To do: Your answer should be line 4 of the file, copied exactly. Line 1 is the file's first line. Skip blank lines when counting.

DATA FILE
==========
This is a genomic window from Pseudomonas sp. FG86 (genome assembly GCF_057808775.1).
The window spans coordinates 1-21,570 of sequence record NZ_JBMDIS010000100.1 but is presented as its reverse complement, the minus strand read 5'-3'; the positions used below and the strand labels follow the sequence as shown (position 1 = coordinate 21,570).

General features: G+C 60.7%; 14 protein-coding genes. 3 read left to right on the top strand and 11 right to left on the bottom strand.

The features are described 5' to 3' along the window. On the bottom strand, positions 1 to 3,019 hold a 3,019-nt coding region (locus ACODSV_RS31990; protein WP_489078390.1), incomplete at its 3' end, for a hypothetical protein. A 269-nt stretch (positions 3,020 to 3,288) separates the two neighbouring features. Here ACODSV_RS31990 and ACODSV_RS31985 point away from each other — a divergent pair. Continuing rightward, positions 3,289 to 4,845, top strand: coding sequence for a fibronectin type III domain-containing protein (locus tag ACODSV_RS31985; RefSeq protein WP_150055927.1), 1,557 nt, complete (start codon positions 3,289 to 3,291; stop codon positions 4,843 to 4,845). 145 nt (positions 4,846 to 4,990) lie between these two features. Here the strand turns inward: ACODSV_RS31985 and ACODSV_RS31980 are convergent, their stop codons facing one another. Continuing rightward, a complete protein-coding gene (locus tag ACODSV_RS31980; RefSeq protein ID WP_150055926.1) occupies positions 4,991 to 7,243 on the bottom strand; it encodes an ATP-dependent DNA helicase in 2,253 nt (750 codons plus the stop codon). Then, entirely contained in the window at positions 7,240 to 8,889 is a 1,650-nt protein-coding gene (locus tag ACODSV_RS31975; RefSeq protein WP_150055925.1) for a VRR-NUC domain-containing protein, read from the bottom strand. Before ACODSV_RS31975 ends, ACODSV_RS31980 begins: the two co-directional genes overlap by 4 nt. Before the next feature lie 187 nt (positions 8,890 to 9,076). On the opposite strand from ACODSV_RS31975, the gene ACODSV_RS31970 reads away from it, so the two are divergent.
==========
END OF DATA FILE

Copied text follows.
The features are described 5' to 3' along the window. On the bottom strand, positions 1 to 3,019 hold a 3,019-nt coding region (locus ACODSV_RS31990; protein WP_489078390.1), incomplete at its 3' end, for a hypothetical protein. A 269-nt stretch (positions 3,020 to 3,288) separates the two neighbouring features. Here ACODSV_RS31990 and ACODSV_RS31985 point away from each other — a divergent pair. Continuing rightward, positions 3,289 to 4,845, top strand: coding sequence for a fibronectin type III domain-containing protein (locus tag ACODSV_RS31985; RefSeq protein WP_150055927.1), 1,557 nt, complete (start codon positions 3,289 to 3,291; stop codon positions 4,843 to 4,845). 145 nt (positions 4,846 to 4,990) lie between these two features. Here the strand turns inward: ACODSV_RS31985 and ACODSV_RS31980 are convergent, their stop codons facing one another. Continuing rightward, a complete protein-coding gene (locus tag ACODSV_RS31980; RefSeq protein ID WP_150055926.1) occupies positions 4,991 to 7,243 on the bottom strand; it encodes an ATP-dependent DNA helicase in 2,253 nt (750 codons plus the stop codon). Then, entirely contained in the window at positions 7,240 to 8,889 is a 1,650-nt protein-coding gene (locus tag ACODSV_RS31975; RefSeq protein WP_150055925.1) for a VRR-NUC domain-containing protein, read from the bottom strand. Before ACODSV_RS31975 ends, ACODSV_RS31980 begins: the two co-directional genes overlap by 4 nt. Before the next feature lie 187 nt (positions 8,890 to 9,076). On the opposite strand from ACODSV_RS31975, the gene ACODSV_RS31970 reads away from it, so the two are divergent.